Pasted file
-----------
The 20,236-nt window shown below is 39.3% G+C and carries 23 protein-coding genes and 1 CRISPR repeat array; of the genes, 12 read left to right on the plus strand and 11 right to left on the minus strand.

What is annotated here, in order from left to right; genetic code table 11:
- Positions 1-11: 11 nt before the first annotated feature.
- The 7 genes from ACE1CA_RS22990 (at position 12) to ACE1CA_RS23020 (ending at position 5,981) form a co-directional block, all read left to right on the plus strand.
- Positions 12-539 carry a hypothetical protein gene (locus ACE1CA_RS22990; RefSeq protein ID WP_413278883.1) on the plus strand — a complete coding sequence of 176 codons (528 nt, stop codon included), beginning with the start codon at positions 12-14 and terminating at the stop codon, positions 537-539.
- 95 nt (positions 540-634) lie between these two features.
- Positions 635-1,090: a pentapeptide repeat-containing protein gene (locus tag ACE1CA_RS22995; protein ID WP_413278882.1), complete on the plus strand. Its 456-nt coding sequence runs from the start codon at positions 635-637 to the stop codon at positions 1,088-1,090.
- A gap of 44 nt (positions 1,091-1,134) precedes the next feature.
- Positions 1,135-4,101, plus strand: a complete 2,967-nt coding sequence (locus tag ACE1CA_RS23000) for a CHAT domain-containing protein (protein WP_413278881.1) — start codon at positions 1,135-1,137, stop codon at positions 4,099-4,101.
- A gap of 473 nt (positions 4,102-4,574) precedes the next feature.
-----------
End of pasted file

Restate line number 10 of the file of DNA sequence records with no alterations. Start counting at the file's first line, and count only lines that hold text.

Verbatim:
- A gap of 473 nt (positions 4,102-4,574) precedes the next feature.